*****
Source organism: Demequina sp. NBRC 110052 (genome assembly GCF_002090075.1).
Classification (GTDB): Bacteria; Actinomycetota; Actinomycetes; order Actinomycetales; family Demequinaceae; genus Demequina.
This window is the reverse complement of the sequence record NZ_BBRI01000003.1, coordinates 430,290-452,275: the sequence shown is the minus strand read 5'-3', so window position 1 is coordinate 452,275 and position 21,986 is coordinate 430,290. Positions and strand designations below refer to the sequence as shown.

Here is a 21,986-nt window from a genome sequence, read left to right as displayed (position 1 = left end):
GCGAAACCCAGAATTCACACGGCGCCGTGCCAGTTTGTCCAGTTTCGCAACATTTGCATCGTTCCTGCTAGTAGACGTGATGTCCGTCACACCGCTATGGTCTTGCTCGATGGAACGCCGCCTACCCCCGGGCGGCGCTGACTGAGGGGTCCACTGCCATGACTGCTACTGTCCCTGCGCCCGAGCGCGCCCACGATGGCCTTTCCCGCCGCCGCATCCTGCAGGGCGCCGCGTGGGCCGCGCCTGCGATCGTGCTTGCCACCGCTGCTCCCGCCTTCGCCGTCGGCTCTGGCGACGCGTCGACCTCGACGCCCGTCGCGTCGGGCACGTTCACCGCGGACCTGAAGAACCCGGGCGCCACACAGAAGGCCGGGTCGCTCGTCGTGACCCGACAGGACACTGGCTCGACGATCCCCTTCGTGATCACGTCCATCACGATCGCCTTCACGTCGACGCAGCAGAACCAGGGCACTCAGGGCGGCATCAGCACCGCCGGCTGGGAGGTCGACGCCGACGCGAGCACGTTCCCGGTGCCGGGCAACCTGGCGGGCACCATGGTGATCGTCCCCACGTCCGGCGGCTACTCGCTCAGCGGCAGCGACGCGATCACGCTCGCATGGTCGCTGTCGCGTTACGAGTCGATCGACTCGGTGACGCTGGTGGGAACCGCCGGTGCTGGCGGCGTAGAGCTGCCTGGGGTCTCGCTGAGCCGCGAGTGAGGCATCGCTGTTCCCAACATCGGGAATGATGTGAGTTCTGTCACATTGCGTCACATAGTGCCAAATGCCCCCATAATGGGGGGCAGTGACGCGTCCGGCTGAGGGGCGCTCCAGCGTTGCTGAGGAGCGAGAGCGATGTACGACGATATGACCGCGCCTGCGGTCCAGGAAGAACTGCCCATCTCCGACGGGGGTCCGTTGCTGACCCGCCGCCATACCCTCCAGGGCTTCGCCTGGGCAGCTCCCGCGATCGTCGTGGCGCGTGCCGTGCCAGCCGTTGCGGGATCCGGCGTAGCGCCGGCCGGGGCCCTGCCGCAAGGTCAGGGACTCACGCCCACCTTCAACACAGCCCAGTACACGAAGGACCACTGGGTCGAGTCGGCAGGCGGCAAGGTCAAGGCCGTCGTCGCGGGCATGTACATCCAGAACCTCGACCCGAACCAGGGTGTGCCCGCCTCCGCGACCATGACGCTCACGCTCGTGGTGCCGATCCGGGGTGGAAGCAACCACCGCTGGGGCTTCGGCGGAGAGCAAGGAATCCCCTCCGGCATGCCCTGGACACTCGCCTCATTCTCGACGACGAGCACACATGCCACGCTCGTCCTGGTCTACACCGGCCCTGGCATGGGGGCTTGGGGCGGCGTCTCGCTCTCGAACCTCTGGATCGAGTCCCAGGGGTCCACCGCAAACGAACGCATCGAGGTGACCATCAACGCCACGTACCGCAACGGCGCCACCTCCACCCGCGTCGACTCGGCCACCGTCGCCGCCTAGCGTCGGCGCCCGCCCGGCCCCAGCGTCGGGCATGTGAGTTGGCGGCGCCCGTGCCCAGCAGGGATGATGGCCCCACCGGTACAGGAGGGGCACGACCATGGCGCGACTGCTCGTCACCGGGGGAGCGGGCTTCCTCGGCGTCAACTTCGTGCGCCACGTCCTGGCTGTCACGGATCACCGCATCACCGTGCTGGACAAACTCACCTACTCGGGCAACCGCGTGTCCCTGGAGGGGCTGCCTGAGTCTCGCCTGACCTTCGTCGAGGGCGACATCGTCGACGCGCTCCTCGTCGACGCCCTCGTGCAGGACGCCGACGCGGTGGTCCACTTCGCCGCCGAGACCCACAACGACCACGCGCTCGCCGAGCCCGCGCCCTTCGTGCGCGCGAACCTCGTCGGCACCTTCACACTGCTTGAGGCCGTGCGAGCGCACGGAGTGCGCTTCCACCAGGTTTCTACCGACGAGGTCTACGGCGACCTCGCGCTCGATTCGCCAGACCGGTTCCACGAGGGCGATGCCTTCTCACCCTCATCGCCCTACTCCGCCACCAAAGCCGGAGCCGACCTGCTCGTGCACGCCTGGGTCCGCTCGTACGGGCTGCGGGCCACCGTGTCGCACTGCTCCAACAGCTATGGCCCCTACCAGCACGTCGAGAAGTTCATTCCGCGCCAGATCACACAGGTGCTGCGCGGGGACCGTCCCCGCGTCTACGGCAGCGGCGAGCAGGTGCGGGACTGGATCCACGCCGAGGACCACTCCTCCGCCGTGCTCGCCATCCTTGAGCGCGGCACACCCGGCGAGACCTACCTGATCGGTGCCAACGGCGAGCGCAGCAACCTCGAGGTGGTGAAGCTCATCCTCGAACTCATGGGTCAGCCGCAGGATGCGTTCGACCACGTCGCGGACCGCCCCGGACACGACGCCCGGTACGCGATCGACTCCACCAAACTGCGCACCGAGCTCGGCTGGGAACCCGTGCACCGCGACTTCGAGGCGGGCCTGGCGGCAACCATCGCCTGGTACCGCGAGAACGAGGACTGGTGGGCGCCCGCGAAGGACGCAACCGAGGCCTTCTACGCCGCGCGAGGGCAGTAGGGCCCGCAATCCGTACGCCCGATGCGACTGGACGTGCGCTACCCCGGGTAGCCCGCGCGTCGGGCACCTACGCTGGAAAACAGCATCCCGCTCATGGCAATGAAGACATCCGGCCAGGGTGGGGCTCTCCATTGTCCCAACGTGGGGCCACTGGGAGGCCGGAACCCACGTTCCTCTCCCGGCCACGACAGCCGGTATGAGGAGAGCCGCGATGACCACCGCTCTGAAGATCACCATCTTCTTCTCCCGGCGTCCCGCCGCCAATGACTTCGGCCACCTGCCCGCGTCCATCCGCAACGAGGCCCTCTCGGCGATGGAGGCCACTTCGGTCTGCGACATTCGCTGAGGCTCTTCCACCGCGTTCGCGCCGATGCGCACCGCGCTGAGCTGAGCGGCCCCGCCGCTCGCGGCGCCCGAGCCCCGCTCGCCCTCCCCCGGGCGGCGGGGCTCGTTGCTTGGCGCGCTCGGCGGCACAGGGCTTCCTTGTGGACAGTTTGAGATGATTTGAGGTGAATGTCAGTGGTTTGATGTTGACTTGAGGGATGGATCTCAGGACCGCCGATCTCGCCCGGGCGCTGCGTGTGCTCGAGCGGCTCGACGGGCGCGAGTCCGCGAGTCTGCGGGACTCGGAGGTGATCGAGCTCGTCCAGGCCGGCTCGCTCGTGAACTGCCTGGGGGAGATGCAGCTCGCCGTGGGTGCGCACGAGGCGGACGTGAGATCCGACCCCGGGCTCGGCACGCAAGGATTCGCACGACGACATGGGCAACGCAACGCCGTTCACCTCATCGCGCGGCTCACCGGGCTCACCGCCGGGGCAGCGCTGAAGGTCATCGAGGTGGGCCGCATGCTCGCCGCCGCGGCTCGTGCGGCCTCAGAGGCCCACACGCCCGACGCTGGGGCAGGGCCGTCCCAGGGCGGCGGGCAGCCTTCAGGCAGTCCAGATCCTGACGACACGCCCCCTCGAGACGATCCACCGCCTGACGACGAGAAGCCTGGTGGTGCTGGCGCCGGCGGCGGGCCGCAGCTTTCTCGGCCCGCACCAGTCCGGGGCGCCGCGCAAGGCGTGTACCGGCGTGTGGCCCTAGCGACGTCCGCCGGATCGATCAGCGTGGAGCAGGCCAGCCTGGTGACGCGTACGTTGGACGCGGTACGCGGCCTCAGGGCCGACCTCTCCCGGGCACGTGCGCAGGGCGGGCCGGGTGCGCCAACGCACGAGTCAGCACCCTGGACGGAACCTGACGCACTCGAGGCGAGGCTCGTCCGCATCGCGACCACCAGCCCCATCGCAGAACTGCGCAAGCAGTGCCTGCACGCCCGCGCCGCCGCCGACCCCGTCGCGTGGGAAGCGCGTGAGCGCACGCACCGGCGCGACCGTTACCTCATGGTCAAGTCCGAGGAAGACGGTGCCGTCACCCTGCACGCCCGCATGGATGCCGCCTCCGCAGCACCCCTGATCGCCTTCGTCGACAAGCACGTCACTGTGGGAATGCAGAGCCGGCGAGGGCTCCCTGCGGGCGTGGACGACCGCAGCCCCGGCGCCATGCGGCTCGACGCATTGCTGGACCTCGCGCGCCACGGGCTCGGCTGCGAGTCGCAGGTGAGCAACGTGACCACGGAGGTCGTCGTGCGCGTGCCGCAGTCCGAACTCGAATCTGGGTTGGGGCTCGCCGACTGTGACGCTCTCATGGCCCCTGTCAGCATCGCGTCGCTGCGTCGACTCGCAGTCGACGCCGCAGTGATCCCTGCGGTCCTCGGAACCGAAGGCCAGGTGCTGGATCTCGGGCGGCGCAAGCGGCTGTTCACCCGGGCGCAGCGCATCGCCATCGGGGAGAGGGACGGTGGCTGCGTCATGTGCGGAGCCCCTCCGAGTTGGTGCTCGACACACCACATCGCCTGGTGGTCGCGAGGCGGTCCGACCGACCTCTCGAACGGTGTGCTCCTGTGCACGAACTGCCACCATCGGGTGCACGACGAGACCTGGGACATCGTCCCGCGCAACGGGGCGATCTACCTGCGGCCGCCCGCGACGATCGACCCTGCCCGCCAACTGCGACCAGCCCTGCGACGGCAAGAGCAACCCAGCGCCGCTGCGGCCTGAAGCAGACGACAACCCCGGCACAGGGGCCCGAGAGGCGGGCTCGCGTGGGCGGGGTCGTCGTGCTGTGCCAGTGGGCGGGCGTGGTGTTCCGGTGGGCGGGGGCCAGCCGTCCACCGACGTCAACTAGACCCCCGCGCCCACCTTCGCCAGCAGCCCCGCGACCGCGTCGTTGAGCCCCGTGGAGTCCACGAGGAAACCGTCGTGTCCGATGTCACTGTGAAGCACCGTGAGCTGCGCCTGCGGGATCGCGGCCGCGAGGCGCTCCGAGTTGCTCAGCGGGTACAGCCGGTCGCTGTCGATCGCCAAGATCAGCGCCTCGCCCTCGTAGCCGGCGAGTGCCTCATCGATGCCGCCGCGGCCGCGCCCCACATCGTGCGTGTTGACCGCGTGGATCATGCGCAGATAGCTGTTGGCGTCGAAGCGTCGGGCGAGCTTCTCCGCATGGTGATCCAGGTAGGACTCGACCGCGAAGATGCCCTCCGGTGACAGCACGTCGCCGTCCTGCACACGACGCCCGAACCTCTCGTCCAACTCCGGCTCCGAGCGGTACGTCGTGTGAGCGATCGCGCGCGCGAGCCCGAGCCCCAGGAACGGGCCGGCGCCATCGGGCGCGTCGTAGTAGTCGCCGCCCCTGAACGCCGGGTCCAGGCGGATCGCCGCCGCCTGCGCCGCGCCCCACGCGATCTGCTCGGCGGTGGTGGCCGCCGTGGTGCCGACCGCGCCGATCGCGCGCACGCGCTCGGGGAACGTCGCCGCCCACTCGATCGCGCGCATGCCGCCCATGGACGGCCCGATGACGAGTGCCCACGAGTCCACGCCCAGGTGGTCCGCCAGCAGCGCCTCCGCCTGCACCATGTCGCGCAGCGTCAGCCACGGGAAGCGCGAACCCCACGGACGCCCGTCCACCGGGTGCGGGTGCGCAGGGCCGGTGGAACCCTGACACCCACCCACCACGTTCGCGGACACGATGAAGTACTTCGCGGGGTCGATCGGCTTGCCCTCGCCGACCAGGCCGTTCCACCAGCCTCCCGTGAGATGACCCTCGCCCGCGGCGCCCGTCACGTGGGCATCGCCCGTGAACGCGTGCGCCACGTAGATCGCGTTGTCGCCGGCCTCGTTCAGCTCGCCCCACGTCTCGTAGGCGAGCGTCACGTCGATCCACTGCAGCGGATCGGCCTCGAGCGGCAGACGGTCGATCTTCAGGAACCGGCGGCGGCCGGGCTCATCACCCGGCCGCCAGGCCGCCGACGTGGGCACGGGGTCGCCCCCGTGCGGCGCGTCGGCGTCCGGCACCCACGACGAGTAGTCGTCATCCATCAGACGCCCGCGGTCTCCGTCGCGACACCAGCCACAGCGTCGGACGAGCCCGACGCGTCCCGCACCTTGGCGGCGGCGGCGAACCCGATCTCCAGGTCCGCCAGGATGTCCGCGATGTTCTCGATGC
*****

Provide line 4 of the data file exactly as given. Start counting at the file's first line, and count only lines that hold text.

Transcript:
Here is a 21,986-nt window from a genome sequence, read left to right as displayed (position 1 = left end):